Hamlet's First Soliloquy (Act 1, Scene 2): Text, Summary, and Analysis
Original Text of Hamlet's First Soliloquy From Act 1, Scene 2:
O that this too solid flesh would melt,
Thaw, and resolve itself into a dew!
Or that the Everlasting had not fix'd
His canon 'gainst self-slaughter! O God! O God!
How weary, stale, flat, and unprofitable
Seem to me all the uses of this world!
Fie on't! O fie! 'tis an unweeded garden,
That grows to seed; things rank and gross in nature
Possess it merely. That it should come to this!
But two months dead! — nay, not so much, not two:
So excellent a king; that was, to this,
Hyperion to a satyr; so loving to my mother,
That he might not beteem the winds of heaven
Visit her face too roughly. Heaven and earth!
Must I remember? Why, she would hang on him
As if increase of appetite had grown
By what it fed on: and yet, within a month, —
Let me not think on't, — Frailty, thy name is woman! —
A little month; or ere those shoes were old
With which she followed my poor father's body
Like Niobe, all tears; — why she, even she, —
O God! a beast that wants discourse of reason,
Would have mourn'd longer, — married with mine uncle,
My father's brother; but no more like my father
Than I to Hercules: within a month;
Ere yet the salt of most unrighteous tears
Had left the flushing in her galled eyes,
She married: — O, most wicked speed, to post
With such dexterity to incestuous sheets!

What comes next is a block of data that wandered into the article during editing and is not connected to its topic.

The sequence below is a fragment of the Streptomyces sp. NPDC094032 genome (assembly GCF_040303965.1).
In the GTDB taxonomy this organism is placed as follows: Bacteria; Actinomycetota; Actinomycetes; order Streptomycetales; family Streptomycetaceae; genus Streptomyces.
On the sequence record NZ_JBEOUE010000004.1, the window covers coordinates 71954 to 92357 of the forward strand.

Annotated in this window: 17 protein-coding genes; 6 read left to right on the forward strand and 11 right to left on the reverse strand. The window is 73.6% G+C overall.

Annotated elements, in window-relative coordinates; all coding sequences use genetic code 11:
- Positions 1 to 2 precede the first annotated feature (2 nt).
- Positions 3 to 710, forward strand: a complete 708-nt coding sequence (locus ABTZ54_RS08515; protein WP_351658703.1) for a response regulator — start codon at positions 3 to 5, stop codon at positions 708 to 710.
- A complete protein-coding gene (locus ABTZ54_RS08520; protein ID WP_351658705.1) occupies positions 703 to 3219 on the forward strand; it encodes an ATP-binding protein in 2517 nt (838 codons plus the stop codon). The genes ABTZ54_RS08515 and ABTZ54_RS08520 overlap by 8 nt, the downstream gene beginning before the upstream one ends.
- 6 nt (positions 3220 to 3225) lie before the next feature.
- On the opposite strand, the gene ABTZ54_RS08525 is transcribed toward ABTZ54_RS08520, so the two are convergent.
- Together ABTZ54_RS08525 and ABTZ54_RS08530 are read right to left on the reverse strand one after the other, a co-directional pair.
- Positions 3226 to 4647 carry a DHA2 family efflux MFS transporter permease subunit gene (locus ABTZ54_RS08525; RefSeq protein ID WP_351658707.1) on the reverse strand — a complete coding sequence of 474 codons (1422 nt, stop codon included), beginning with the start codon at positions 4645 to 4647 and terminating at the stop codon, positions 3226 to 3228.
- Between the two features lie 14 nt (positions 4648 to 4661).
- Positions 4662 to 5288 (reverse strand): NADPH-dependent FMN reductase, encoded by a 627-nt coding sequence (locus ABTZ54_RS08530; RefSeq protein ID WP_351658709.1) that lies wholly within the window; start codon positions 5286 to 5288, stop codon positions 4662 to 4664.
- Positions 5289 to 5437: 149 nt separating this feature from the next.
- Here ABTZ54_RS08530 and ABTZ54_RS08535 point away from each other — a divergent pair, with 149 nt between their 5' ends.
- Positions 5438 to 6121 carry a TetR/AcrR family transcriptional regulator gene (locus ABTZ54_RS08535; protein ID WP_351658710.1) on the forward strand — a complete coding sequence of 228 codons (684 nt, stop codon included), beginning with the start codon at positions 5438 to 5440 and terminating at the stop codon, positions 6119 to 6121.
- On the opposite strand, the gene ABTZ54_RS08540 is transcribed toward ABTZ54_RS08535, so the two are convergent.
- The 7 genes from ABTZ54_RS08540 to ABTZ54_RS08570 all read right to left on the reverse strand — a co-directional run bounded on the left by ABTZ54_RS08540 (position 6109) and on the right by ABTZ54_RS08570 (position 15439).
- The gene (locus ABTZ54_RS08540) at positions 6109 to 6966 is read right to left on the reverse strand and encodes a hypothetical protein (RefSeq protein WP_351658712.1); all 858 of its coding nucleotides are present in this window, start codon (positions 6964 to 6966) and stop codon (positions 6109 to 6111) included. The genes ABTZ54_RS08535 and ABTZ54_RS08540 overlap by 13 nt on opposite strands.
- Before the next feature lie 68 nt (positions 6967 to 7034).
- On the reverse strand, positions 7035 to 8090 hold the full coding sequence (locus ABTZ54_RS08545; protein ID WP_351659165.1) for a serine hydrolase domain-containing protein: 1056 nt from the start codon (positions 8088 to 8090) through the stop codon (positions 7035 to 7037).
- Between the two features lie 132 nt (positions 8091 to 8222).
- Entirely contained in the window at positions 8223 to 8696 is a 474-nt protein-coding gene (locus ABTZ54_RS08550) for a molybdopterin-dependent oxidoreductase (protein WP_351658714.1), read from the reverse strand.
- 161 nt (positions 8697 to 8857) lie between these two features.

It is not, nor it cannot come to good;
But break my heart, — for I must hold my tongue!
What Is a Soliloquy?
Hamlet's first soliloquy occurs in Act 1, Scene 2 of the play from lines 333 to 363, and is reproduced in full above. A soliloquy is a type of monologue in a play that is intended to advance the audience's understanding of a character, including his inner thoughts and feelings, his motivations, and, sometimes, what he plans to do next. In this case Hamlet's soliloquy serves the purpose of informing the audience of his intense negative feelings toward his mother's remarriage and highlighting the inner turmoil those feelings create within him.
The first soliloquy takes place after King Claudius and Queen Gertrude urge Hamlet in open court to cast off the deep melancholy which, they believe, has taken possession of his mind as a consequence of his father’s death. In the opinion of the king and queen, Hamlet has already sufficiently grieved and mourned for his father. Prior to the soliloquy, King Claudius and Queen Gertrude announce their upcoming marriage. According to them, the court could not afford excessive grief. This announcement sends Hamlet into a deeper emotional spiral and inspires the soliloquy that follows.
Summary of Hamlet's First Soliloquy
Hamlet refers the world as an ‘unweeded garden’ in which rank and gross things grow in abundance. He bemoans the fact that he cannot commit suicide and explains in lines 335-336 that "self-slaughter" is not an option because it is forbidden by God. In the first two lines of the soliloquy, he wishes that his physical self might cease to exist on its own without requiring him to commit a mortal sin:
“O that this too too solid flesh would melt,
Thaw, and resolve itself into a dew!”